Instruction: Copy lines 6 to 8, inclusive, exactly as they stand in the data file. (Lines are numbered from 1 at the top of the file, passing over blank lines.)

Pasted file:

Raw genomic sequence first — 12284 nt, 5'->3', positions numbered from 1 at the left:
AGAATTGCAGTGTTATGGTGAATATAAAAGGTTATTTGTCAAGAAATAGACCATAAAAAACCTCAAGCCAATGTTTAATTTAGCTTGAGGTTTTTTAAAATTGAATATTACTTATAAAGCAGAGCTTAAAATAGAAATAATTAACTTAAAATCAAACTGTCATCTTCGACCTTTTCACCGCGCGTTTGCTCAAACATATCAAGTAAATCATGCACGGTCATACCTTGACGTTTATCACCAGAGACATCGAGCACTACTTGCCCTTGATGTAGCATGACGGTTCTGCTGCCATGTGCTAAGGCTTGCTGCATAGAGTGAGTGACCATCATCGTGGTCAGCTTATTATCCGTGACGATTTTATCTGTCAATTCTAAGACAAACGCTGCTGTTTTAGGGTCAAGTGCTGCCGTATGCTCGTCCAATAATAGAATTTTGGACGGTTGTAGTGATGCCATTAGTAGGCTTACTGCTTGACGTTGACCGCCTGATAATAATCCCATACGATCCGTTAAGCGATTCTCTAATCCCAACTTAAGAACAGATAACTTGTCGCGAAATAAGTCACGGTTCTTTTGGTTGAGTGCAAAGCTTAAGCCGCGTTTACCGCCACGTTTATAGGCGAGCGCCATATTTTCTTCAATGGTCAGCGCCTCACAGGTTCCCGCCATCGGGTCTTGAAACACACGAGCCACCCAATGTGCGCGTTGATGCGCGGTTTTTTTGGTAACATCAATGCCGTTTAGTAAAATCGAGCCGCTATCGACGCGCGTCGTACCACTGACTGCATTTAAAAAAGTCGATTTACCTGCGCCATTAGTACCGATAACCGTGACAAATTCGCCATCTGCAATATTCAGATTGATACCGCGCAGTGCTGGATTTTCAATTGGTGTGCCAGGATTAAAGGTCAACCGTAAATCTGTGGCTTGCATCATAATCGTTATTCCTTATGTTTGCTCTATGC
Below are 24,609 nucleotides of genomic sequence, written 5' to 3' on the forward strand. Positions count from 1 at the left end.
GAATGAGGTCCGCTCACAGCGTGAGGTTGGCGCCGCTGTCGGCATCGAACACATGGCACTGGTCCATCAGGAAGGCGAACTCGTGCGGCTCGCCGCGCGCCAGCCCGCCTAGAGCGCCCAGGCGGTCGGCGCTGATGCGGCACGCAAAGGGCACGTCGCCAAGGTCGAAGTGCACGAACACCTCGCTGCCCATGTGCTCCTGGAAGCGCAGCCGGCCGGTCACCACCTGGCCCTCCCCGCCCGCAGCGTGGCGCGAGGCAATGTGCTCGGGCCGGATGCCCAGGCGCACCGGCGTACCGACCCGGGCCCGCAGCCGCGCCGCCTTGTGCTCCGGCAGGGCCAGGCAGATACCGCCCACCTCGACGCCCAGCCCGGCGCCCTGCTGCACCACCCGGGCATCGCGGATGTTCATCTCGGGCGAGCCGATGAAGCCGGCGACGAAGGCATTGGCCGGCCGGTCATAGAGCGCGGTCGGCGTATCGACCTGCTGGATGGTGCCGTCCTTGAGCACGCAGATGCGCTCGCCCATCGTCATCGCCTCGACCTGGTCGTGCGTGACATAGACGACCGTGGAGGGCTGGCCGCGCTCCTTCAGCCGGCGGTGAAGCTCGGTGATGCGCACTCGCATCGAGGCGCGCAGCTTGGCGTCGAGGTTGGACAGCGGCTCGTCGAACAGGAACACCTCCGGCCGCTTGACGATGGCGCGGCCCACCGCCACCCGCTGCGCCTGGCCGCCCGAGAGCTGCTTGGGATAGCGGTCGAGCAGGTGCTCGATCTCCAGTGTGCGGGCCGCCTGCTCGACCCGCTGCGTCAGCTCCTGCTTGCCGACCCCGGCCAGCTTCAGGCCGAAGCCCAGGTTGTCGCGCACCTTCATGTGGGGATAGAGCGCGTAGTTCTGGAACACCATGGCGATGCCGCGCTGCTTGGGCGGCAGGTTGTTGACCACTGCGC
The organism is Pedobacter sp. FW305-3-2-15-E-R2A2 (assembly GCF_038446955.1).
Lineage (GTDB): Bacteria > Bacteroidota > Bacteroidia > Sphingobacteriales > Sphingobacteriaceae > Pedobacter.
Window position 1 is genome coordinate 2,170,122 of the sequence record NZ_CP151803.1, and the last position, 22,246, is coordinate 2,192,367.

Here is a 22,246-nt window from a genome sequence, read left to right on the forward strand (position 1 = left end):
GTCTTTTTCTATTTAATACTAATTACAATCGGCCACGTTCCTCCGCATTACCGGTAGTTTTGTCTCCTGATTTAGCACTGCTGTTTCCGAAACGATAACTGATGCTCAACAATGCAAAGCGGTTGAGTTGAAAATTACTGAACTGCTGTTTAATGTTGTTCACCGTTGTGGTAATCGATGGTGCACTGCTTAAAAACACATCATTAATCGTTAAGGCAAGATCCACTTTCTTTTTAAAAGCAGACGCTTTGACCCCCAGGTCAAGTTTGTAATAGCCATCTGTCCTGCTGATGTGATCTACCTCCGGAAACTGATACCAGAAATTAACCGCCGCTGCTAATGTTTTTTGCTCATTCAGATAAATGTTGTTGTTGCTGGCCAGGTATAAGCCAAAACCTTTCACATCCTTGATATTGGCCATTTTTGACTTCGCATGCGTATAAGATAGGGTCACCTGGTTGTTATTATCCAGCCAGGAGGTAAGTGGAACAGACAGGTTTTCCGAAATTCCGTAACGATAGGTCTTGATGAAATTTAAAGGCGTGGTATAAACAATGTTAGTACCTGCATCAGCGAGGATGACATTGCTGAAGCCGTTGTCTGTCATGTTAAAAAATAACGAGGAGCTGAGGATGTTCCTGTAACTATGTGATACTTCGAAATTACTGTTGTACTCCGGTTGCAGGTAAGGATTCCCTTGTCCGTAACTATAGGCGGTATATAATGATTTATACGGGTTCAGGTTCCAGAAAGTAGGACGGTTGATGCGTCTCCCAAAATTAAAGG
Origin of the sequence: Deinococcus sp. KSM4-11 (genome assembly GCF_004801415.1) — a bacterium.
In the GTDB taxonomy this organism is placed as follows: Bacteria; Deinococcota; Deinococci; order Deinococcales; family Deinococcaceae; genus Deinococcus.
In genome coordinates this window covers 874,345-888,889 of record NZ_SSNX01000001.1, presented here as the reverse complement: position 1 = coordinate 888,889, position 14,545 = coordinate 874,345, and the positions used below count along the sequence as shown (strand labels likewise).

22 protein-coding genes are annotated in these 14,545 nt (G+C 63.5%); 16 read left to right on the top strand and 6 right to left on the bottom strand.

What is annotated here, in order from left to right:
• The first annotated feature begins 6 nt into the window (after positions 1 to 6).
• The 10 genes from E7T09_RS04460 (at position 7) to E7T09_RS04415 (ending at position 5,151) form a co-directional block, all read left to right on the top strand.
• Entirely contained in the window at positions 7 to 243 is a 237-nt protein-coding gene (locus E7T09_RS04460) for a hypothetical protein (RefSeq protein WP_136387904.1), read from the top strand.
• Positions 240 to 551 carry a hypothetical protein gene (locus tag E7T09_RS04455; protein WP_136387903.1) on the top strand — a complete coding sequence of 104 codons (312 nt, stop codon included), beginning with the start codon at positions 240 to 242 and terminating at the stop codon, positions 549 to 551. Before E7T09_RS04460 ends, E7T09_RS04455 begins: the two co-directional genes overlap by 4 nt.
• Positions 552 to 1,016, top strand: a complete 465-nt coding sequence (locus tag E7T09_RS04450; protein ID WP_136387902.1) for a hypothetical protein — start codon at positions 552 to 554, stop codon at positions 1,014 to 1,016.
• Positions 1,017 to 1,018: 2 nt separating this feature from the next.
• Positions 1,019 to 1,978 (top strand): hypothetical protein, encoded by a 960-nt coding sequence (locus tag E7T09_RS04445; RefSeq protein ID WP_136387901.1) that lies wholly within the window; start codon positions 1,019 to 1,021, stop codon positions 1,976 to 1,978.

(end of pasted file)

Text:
Lineage (GTDB): Bacteria > Bacteroidota > Bacteroidia > Sphingobacteriales > Sphingobacteriaceae > Pedobacter.
Window position 1 is genome coordinate 2,170,122 of the sequence record NZ_CP151803.1, and the last position, 22,246, is coordinate 2,192,367.

Here is a 22,246-nt window from a genome sequence, read left to right on the forward strand (position 1 = left end):